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Cut A Bridge, How?


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Hi All,

I remember some years ago the luthier in a local shop cut a bridge for me

while I watched him. It looked so easy. I do not remember he thinning

(cut the thickness down) the plank. I assume the blank needs no shaving.

Recently I bought a few blanks (bridge) they are so thick, so trimming top and feet alone

would not be enough to make them fit. How do you make them thin? Sand them

with a power grinding wheel (which I do not have) or sand paper them ( a lot of sanding)

Why they do not sell thin bridge planks? Or they do. Curious.

Before I go for a professional help ($80 a bridge, quoted) for a few hundred dollars violin?

Does not make sense to me. Advice please.

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hello Yuen,

Bridge blanks need to be carved or planed on every surface. The

usual tool for thinning the bridge is a well tuned block plane.

(not something one can explain without a physical demonstration).

The feet are fit, flat to the surface, no hollow in my opinion,

with a straight edge knife, single or double bevel, makers choice.

Then the height is carefully determined and strings slots created.

Then the top edge and front arch are created (again with the block

plane). Then the openings are all adjusted according to the tone

desired from the instruments, with room for coaxing the sound one

way or another. Things are beveled and cleaned and made beautiful

with the best workmanship the maker has. Then a light polishing

with 400 and then 600 grit and then 1000 grit to remove plane marks

and polish the bridge, a light dry powder coloring, a drumskin, and

you are done.

A good violin deserves this kind of attention, a lesser violin

still needs a bridge that will not damage the violin with poorly

fitting feet, and will not drive the player crazy with a bad sound

or a bad arch and string height.

Marilyn Wallin

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I agree with Marilyn, but my approach differs slightly.

I'll go through what I do.

First, fit the feet. I start with sandpaper (my results are more consistent, and allow for more fine-tuning later when I use sandpaper to start). I lay the sandpaper so that I can see one of the f-holes, and line the bridge up with the nick. The back (the side with the stripes) should be perpendicular to the top, though with taller bridges, I will tilt it minutely towards the fingerboard to prevent warping. Anyway, once it is lined up with everything, I sand the feet down by moving the bridge north to south (fb to tp). I then take a sharp, staight-edge knife and, with the blade vertical to the bottom of the foot, scrape down the middle of the foot until the knife makes full contact. I line the knife up using a lamp behind the brdge and knife, and then look at the gaps, if there are any, on the sides of the foot. I make the feet very slightly hollow east to west, and then lick the feet before stinging it up.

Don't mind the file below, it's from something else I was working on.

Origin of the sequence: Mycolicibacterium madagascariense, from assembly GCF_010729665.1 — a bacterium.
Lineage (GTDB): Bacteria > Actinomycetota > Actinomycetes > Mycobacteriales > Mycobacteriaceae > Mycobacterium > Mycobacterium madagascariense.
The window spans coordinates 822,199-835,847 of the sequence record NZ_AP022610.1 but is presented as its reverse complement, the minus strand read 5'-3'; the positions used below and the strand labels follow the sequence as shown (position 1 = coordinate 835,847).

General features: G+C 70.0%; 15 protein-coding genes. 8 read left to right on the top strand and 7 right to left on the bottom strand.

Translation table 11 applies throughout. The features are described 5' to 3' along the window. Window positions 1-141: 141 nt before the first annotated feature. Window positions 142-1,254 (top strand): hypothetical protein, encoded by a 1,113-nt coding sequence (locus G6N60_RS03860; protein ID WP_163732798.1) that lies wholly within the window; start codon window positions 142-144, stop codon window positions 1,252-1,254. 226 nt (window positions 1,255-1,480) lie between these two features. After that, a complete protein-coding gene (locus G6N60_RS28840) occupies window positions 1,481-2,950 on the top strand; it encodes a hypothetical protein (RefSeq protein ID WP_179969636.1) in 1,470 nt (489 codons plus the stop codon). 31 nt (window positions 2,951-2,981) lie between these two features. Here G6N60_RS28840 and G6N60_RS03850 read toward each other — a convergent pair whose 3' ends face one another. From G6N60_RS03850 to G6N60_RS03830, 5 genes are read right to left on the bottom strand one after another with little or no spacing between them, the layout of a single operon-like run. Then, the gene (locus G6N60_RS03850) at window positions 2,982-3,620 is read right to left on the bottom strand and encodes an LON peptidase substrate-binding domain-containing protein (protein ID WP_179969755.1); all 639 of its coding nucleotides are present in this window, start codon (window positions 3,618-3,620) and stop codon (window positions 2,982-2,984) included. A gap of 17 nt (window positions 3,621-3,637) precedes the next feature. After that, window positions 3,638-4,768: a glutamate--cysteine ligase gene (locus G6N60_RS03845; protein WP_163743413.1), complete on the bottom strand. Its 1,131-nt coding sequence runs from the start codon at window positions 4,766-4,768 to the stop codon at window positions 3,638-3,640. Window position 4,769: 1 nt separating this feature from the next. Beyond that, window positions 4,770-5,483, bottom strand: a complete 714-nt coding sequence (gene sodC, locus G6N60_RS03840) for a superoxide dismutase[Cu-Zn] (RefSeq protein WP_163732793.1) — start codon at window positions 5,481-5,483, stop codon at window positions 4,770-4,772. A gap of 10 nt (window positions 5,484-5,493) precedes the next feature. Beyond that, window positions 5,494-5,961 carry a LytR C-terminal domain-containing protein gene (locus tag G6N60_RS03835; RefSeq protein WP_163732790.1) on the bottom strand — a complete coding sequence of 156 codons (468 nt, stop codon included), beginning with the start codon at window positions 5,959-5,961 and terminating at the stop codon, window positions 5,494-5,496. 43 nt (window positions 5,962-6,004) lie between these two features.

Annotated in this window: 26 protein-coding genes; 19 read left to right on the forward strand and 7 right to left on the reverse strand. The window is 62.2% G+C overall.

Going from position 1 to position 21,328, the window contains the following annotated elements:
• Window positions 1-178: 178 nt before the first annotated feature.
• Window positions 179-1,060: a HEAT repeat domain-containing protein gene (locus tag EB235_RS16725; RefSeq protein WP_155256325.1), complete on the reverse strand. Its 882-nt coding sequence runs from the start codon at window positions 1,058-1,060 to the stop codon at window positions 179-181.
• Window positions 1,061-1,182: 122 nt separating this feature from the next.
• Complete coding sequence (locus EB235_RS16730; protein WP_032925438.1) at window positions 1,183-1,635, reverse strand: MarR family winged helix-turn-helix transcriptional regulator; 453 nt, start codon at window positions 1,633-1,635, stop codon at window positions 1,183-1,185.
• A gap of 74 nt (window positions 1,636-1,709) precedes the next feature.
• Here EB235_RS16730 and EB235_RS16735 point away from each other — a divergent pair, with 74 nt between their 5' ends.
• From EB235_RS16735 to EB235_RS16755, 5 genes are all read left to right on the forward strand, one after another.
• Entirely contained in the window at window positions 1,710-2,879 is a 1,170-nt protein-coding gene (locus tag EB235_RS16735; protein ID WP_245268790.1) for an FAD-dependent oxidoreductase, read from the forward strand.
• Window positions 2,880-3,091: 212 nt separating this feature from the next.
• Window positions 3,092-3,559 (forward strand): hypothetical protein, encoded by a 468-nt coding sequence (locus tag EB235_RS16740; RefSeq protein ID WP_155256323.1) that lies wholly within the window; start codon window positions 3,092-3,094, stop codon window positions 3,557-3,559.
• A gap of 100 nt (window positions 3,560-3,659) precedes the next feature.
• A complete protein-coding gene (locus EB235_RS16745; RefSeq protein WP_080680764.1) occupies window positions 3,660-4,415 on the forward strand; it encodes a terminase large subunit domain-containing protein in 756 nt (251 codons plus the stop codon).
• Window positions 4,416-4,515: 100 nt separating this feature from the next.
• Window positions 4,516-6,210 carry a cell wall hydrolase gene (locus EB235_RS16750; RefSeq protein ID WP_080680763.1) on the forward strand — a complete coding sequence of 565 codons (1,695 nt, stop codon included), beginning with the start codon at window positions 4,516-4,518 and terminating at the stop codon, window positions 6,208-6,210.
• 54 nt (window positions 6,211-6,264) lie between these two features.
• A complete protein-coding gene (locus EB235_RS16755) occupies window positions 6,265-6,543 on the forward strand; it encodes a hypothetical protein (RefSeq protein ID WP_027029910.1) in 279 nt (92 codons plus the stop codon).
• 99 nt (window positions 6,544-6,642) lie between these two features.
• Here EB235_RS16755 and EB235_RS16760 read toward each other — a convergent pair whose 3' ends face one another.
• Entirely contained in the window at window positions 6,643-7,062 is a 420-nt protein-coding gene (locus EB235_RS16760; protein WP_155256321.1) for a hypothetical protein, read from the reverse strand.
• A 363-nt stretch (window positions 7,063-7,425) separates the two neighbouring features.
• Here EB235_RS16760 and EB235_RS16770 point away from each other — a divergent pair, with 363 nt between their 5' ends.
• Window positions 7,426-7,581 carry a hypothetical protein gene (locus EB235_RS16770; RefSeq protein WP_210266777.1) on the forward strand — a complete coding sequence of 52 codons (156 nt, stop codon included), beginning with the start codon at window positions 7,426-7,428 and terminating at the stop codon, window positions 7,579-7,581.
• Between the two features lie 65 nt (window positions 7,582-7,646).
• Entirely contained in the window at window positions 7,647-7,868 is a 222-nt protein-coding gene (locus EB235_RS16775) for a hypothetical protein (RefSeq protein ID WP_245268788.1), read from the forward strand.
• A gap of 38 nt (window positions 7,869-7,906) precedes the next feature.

If the bridge previous to mine has a good height, I will mark where the string notches are, and then trace my arch onto it so that nothing really changes, unless something should change. I then cut the top down using a small plane at first, using long strokes that follow the curvature, that is, not making straight cuts with the plane, but keeping the mouth in contact and varying the pressure to follow the curve I marked. I know that sounds complicated, it really isn't. I finish it up with sandpaper. I then mark the notches with a pencil and file them down. For the e-string, I sometime use a very small snakewood insert, but I normally use a small peice of parchment soaked in superglue and put on with a tweezers.

Then, I use the same plane I used before to fit the top, and cut the front, and, to an extent, the back. I could go into a lot of detail behind this, but a previous discussion does this better:

Bridge Profile

With the heart, kidneys, et cetera, whatever you do, take of very little with each stroke of the knife. After a while, you will get a feel of how much you can safely take off, 'till then, always take off less than you think you should. The above will show you the the basic shapes you can get - but here are some pointers for sound. opening the kidneys out and up, and the heart up will brighten the sound, as will a thinner bridge. Not doing either much, and leaving the bridge thicker will give a darker sound. You may want to cut down the waist a little, but I'll let Joseph Curtin talk about that.

<B"><B">http://www.joseph...tudios... violin setup


Good luck!

P.S.: Starting out with a very thick blank allows for more freedom with the finished bridge. Some instruments like thick bridges. Others don't.

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Yuen, some people cut their own hair (I do, my hair isn't worth even a $1 haircut).

However, I won't try to extract my own teeth, regardless of the quality of the instruction.

I guess you have to weigh the potential pain, damage and wasted time against the potential financial saving when pondering to cut a bridge yourself. For myself, I'd go for $80 rather than $3 for a cheap blank, any number of wasted hours - and $80 on top of that after all.

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True, Jacob,

I am not under estimating the difficulty of cutting a bridge. I have tried two times both times failed.

(one bridge was too thick, one almost done but I had broken a foot) I may try to find a lower quote if I would let my violin shipped out of town.

It all adds up the same about $80. The situation now I just accept it as a fact of life, not think too much about it.

All the sudden, I felt so good. Thanks.

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